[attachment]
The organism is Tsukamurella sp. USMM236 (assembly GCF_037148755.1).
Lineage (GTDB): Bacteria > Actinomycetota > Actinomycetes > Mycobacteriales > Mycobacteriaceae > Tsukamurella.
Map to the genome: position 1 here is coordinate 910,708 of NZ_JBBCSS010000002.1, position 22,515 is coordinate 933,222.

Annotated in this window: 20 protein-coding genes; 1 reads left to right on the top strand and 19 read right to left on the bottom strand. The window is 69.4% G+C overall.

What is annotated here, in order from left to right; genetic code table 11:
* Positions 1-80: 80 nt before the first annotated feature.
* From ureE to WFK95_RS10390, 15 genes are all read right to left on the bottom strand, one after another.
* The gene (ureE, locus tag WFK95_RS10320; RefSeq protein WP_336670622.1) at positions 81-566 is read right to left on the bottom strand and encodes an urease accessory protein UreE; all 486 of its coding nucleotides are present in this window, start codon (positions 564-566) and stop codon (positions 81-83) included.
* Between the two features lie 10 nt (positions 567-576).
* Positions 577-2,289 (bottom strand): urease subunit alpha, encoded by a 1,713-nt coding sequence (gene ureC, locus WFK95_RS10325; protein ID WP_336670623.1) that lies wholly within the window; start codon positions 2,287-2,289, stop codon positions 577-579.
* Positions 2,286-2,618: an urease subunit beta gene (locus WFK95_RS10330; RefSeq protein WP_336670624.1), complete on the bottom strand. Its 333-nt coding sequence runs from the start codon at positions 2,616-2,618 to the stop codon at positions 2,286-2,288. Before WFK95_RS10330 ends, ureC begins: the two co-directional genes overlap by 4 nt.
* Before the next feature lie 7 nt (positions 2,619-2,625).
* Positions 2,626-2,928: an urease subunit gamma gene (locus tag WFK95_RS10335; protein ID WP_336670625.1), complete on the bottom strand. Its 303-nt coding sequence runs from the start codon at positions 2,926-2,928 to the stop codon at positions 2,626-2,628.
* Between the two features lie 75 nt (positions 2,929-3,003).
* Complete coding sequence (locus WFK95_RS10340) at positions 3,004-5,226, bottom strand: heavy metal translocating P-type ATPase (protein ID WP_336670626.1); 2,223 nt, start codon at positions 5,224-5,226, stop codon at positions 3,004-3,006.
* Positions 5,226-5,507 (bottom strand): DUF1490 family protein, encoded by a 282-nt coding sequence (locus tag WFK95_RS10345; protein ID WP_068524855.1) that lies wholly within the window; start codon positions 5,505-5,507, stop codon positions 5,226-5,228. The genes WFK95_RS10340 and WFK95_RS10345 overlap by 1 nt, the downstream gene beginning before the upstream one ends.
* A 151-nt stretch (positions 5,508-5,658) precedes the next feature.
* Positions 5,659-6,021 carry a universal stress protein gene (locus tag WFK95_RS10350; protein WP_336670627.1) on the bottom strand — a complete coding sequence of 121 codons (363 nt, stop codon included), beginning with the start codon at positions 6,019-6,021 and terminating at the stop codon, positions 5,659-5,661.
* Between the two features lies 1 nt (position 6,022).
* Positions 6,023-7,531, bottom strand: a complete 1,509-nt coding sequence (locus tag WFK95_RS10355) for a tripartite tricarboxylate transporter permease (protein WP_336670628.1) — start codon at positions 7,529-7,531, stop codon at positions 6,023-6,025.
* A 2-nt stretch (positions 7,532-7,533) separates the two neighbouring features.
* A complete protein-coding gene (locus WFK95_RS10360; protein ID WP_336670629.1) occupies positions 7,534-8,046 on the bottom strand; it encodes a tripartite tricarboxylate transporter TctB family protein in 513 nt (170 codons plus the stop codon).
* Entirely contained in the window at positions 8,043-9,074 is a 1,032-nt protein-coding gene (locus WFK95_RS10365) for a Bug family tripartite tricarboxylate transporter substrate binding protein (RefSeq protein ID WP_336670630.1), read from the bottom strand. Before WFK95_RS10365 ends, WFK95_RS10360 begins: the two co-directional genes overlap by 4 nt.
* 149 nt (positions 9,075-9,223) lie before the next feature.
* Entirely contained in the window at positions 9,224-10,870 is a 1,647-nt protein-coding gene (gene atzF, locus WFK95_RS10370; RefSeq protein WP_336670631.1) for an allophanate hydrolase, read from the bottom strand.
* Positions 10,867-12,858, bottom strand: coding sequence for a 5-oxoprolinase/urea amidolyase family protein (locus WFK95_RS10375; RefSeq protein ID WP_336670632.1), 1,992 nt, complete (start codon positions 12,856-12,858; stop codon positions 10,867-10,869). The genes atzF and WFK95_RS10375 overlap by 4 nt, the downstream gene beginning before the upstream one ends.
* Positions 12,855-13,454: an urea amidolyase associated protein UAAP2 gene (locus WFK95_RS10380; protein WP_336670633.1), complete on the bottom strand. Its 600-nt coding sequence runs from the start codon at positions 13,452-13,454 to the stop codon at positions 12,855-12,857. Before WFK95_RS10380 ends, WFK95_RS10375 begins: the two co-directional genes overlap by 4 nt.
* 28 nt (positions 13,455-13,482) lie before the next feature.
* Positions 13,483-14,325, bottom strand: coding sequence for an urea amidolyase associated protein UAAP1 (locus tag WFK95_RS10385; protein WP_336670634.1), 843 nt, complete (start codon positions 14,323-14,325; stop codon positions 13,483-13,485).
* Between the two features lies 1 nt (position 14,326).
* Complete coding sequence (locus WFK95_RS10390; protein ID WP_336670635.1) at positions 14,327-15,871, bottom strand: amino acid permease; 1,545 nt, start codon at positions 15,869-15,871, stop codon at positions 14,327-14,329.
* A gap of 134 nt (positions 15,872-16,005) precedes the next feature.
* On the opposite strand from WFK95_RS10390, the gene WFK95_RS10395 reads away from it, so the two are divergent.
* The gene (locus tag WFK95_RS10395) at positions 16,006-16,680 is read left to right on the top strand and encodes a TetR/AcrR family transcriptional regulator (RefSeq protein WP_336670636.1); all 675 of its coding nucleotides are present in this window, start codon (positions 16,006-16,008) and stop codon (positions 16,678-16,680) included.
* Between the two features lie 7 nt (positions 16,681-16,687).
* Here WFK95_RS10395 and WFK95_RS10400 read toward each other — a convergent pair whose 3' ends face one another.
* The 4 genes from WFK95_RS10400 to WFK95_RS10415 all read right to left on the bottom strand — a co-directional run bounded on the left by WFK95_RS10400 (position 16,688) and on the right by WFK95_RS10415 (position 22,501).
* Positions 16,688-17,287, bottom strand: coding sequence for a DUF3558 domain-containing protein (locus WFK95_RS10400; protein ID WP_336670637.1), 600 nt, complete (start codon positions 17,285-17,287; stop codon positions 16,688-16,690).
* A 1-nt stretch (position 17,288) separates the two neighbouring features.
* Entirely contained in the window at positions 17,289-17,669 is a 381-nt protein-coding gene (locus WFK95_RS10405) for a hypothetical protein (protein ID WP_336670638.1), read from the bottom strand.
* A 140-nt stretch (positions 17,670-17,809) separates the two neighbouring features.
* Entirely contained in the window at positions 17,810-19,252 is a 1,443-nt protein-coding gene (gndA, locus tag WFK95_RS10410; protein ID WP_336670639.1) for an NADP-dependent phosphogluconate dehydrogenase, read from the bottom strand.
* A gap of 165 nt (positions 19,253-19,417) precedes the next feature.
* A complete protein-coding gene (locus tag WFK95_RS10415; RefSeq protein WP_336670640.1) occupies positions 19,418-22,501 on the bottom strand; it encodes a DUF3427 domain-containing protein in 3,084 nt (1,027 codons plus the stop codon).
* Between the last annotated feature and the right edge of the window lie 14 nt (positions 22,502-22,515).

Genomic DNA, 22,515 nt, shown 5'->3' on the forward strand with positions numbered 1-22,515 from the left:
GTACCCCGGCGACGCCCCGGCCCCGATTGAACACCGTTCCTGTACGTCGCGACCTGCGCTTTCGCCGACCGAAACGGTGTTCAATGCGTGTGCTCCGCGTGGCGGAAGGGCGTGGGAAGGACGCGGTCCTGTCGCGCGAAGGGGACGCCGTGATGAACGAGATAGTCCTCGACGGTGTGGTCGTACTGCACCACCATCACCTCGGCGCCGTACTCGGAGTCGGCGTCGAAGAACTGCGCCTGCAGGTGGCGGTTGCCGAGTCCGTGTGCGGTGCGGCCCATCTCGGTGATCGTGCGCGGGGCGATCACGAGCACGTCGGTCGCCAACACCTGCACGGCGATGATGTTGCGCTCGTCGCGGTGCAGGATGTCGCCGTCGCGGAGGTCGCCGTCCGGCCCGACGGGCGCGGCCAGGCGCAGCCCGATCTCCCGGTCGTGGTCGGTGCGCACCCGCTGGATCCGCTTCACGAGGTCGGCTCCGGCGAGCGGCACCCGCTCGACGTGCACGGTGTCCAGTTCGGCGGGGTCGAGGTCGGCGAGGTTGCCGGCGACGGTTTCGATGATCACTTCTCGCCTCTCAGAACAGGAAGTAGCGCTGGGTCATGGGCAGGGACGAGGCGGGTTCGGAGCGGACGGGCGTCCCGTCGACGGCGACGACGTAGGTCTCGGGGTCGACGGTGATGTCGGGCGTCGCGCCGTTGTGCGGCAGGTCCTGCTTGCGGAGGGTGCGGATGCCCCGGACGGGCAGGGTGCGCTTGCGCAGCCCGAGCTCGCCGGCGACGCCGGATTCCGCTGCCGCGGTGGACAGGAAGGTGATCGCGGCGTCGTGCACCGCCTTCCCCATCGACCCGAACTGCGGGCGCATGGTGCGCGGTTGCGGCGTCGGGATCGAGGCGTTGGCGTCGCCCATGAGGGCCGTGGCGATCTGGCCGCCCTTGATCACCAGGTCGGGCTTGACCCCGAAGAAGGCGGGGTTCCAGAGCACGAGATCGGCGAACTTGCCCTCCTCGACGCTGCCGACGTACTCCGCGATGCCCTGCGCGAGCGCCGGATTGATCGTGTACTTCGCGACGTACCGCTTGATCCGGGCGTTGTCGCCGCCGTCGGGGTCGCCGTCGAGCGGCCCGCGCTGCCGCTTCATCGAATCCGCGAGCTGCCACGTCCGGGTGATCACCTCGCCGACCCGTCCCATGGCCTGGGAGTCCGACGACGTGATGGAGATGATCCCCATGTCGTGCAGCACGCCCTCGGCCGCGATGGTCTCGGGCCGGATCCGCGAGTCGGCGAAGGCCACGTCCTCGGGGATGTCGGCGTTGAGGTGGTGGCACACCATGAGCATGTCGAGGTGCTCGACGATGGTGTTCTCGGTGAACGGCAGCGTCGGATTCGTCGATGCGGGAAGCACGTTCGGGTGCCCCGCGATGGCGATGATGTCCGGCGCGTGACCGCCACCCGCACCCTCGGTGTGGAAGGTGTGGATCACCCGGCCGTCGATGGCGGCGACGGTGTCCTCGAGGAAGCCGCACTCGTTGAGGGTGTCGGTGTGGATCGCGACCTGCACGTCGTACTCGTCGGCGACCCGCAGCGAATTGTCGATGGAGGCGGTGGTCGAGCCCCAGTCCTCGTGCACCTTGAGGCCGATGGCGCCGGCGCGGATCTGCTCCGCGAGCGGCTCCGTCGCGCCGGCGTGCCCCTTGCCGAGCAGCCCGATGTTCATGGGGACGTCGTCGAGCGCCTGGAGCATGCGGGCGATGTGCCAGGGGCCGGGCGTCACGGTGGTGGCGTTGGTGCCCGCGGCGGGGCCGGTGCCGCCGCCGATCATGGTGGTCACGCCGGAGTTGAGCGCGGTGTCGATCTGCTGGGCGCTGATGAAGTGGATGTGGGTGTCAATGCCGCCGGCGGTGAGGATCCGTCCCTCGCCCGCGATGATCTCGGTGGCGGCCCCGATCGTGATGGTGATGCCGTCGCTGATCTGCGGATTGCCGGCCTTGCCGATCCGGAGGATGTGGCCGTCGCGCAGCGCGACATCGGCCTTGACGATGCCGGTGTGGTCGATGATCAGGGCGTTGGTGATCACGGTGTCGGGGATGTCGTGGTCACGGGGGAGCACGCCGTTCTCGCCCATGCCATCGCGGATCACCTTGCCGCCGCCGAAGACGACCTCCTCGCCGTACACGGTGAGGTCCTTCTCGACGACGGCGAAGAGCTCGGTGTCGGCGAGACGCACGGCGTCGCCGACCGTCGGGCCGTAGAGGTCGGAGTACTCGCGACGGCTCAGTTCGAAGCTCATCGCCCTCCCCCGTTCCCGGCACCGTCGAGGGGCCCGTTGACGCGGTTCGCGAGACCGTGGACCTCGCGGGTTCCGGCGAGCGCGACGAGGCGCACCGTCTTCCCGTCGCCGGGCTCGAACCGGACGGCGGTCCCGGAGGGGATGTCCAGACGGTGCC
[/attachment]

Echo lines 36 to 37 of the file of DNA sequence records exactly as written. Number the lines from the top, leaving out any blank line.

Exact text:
* Here WFK95_RS10395 and WFK95_RS10400 read toward each other — a convergent pair whose 3' ends face one another.
* The 4 genes from WFK95_RS10400 to WFK95_RS10415 all read right to left on the bottom strand — a co-directional run bounded on the left by WFK95_RS10400 (position 16,688) and on the right by WFK95_RS10415 (position 22,501).